E Jane Dickson: Show some sympathy towards infertile women

My experience of fertility treatment was short and successful
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The Independent Online

Women, eh? What can you do with 'em? Either they're having their babies at 16 or they're having them at 60. Why can't they reproduce at an age appropriate to the economic, emotional and demographic balance of society?

Women, eh? What can you do with 'em? Either they're having their babies at 16 or they're having them at 60. Why can't they reproduce at an age appropriate to the economic, emotional and demographic balance of society?

This, by and large, has been the head wagging, knee-jerking reaction to reports of a possible breakthrough in reproductive technology. Research from the University of Tennessee suggests that using stem cells to grow human eggs may prolong childbearing age and stave off the menopause for up to 12 years. This is good news for millions of infertile women, but not for the head-waggers, who conjure dystopian visions of senescent career women being pushed along in bathchairs by their techno-freak offspring.

Yet again the statistics are shuffled and laid out, with accompanying shudders, like a grim Tarot reading: the birth rate to mothers between 35 and 39 has risen by 60 per cent in a decade; for mothers between 40 and 44 the number of births has increased by 50 per cent. Where will it all end?

Well, actually, it ends just there. For women over 45, the chances of conceiving, either naturally or by intervention, are in any meaningful demographic sense negligible. Of course there will be exceptions - and many women of my generation would give all they have to become such an exception - but for every picture of a 60-year-old splashed across the tabloids, clutching a baby to her wrinkled bosom, there are countless women in their early- to mid-40s, who know only too well that they have, by an agonisingly short margin, missed the boat.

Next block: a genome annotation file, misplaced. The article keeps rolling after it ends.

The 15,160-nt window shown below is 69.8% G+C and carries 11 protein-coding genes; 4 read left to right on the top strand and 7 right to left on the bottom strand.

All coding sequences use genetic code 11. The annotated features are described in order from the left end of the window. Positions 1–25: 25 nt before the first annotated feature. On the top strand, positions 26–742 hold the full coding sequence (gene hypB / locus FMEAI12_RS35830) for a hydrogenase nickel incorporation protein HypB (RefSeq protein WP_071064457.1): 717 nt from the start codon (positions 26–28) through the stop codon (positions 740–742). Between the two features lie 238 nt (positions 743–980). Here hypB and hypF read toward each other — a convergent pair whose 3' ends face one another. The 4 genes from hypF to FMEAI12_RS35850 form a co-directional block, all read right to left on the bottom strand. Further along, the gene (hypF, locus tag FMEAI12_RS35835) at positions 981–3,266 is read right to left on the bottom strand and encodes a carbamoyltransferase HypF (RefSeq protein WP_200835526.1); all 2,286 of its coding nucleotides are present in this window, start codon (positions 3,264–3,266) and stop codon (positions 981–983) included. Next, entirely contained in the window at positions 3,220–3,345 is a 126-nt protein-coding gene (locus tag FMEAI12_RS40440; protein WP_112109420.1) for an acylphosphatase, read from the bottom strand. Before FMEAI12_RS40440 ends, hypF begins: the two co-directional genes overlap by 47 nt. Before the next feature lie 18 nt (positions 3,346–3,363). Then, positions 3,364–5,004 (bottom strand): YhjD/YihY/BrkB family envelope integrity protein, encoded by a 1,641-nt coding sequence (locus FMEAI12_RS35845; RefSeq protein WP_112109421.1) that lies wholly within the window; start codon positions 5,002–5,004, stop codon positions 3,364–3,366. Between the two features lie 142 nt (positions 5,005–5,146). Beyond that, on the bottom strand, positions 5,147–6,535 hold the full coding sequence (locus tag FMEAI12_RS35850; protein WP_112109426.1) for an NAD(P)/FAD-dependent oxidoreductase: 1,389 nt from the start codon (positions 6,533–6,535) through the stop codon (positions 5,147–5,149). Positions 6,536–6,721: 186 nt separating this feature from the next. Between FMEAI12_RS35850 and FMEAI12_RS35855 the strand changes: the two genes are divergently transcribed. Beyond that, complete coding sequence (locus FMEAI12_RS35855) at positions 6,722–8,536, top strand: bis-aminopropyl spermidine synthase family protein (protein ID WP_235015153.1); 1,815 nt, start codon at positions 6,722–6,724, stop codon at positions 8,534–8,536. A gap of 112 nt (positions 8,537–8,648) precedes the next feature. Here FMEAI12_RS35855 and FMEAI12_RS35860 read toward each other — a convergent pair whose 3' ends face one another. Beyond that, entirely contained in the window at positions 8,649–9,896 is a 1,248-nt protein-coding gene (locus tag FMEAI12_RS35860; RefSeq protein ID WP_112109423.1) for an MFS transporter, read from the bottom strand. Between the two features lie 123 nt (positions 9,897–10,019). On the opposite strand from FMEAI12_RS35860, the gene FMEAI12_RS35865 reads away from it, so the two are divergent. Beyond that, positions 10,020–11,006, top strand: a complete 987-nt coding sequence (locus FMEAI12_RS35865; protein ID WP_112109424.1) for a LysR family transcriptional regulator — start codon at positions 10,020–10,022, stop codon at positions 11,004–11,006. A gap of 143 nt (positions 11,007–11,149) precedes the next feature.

It is neither kind nor helpful to treat infertility as just another factor to be fed into the demographic sausage machine. Infertility, for many women - and men - is a horrific, mind-altering misery. I was 20 when I was told by a university gynaecologist I was unlikely to bear children. It being axiomatic that any final year student presenting with "women's troubles" was a malingerer angling for a medical exemption, he asked after my academic grades. My grades were fine. "Well then", he said, "you'll probably be one of these career women."

I did not then, and do not now, think that was an acceptable trade-off. I was devastated, and in the emotional heat of a pre-finals term, became scorchingly aware of the historical and cultural significance of childlessness. I was studying English literature and the syllabus, it seemed to me, was stiff with fertility issues. But the message was always: fertile - good, infertile - bad. I remember writing a frankly deranged essay arguing that King Lear was a miserable old bastard who deserved everything he got for being horrid to Goneril ("Into her womb convey sterility!" he rants. "Dry up in her the organs of increase").

Twenty years and two children later I can be more reasonable. My experience of fertility treatment was short and successful. I was 35 when I had the first, an elderly primagravida in medicine's flattering phrase, but who was counting? I am certain that were I facing childlessness at 44 I would be no less determined to avail myself of the most effective technology.

Twenty years on the cultural notion of a trade-off between children and career persists. I deeply mistrust the notion that infertility is somehow the careerwoman's come-uppance. Everyone now knows, due largely to reproductive technology research, how steeply the fertility graph shelves in the 35-45 age-range, but there was a time, not so very distant, when the miraculous development of IVF carried no such clear caveat.

It is right that these facts should be clearly outlined, but to bang on about the choice between children and career, when it is abundantly clear to many women that they have unwittingly left it too late for effective choice, is hurtful and serves only to muddy the waters.

It is a mistake to lump together the sociological trend for having babies later in life with developments in reproductive technology. IVF is indeed a miracle, but only when it works. It isn't a magic bullet against biology. As things stand, for women over 40 the number of births through assisted conception is only very slightly higher than it would be if they had tried to conceive naturally. Perhaps the Tennessee technology will change that, though it is a still a very long way from being clinically proven.

I won't be holding my breath. But I would urge less sneering and more sympathy for the millions who will. It is time we stopped treating reproductive technology as a genie that can be argued back in its bottle. I don't think it is any woman's "right" to have a child. I think it is an immense privilege. If we are talking about playing God - as we often seem to in this debate - who do we think we are to withold this privilege from others?